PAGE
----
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Old 02-16-2007, 09:44 AM   #9
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Minerals, metals and nutrients are drawn into foods through their root system. That does not mean they are harmful. Not even close. You eat certain foods because the are high in iron, for example. These minerals, metals and nutrients add the flavor and nourishment that make eating certain foods worth eating.
"If you want to make an apple pie from scratch, you must first create the universe." -Carl Sagan
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Old 02-16-2007, 10:33 AM   #10
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Here is what we know: iron is needed by the body, but too much can be a problem, and some people are iron sensitive. Using iron pans is fine and safe, and even beneficial. Your food will taste bad from too much iron long beofre it becomes toxic with iron which is why we don't store food in iron, or even let it cool down in iron if it is acidic...it tastes bad.

Aluminum has it's bodily uses, and it too can react with acids so the same applies here as it does with iron. Anodized aluminum has been subjected to an acid bath and a healthy does of electricity, so the acidic reaction has already taken place, but one still should not store food there. Highly polished aluminum is also safe to cook acidic foods in, but not store as it may eventually pit.

Copper is a great cooking metal because of heat control, and indeed it works well with egg whites and sugars, but not acids, thus unlined is reserved for baking, and lined for culinary endeavors. Copper can be lined with tin, nickle or stainless steel. Tin is traditional because it is inert and heat responsive, but it is soft and needs to be renewed from time to time. Also Americans are used to scouring and that would wear tin away fast. Nickle is more expensive and more difficult to renew if necessary. Stainless is applied through bi and tri metal bonding a recent process (last 20 years or so) pioneered in Belgium. Stainless is inert also and is tough. Stainless is made that way with nickle and chrome alloys.

Stainless is safe; people aren't becoming ill eating out of it. Nor are they from most cooking utensils. 70% of restaraunts use regular polished aluminum pots and pans for all their cooking regardless of acidity of contents. Acids in raw copper can cause you to become nauseated. However, the food would taste unpleasant as well, so why bother!?!?!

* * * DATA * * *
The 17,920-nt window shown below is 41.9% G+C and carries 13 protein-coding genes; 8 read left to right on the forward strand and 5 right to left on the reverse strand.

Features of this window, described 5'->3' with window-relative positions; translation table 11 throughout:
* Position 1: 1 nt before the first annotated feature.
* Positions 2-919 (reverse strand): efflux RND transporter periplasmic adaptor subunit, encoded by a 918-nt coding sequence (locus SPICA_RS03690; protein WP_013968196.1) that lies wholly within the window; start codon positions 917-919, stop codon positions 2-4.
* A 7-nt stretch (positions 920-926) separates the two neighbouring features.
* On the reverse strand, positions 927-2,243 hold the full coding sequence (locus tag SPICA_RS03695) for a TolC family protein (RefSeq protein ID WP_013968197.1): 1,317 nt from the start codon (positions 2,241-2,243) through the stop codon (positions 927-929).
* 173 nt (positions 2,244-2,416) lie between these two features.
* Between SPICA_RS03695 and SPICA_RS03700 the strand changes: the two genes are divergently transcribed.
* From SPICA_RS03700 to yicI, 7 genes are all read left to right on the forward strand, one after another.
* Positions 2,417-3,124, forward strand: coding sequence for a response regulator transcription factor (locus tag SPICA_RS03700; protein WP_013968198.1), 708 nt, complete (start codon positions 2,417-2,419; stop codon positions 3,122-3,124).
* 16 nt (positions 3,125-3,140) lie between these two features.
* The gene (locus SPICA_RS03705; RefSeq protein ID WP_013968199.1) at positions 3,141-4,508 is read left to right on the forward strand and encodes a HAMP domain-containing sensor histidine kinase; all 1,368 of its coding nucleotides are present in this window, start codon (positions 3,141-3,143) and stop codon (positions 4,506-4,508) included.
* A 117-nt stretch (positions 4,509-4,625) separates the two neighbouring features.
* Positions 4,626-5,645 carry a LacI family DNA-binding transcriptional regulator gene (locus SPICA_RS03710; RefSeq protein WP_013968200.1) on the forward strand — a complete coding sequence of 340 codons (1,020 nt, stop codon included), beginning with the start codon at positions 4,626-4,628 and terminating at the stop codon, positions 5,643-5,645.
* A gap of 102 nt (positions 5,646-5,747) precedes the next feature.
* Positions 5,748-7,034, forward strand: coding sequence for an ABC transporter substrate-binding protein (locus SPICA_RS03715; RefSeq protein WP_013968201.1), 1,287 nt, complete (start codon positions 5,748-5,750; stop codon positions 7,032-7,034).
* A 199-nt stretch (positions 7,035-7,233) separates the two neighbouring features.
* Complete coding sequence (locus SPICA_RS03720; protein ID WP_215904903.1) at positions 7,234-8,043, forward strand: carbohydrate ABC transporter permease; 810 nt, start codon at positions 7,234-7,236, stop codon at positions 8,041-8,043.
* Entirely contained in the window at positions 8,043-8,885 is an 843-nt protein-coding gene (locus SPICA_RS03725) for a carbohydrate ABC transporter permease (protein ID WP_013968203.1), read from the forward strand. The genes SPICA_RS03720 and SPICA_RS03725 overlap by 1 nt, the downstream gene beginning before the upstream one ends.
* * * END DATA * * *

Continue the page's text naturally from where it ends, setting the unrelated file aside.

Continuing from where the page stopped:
Teflon has proven safe enough in the home and industry. It's used in joint repair in medicine. Obviously if it is flaking from your pan from miss or over use, toss it. It doesn't cook everything ideally, but is great for eggs and cheese and some seafood and lower fat cooking.

Birds and other animals can be affected by preheating teflon pans, or other pans as well, as oils will burn off into smoke in your closed environment of a house. Proper outside ventilation should be required in every kitchen...but is not. If you are a serious cook, invest in a properly vented range hood! But don't go blaming duPont for your problems or lack of knowledge.

Glass does not spread heat well, everything sticks to it, it can shatter without cause, but it is inert. And it is great to store food in overnight or for weeks on end.

Stone, actually a great cooking medium. Various pigments. We don't use poisonous pigments in this country. Items with them are marked not for food use, decoration only.

Please understand that the internet has been used and still is used by some people to expoit the fears of uninformed people for the purposes of disruption of normal life (practical joke), economic gain (don't use that, buy this instead), or abuse of power (only "I" can solve this problem, be the leader, etc.) Check all such issues with urban legends on line which exposed internet hoaxes. Also understand that for all the good environmentalists do, some extremists fall into the above categories. They do not publish their data or sources, only their claims. This is not scientific method; this is fear mongering.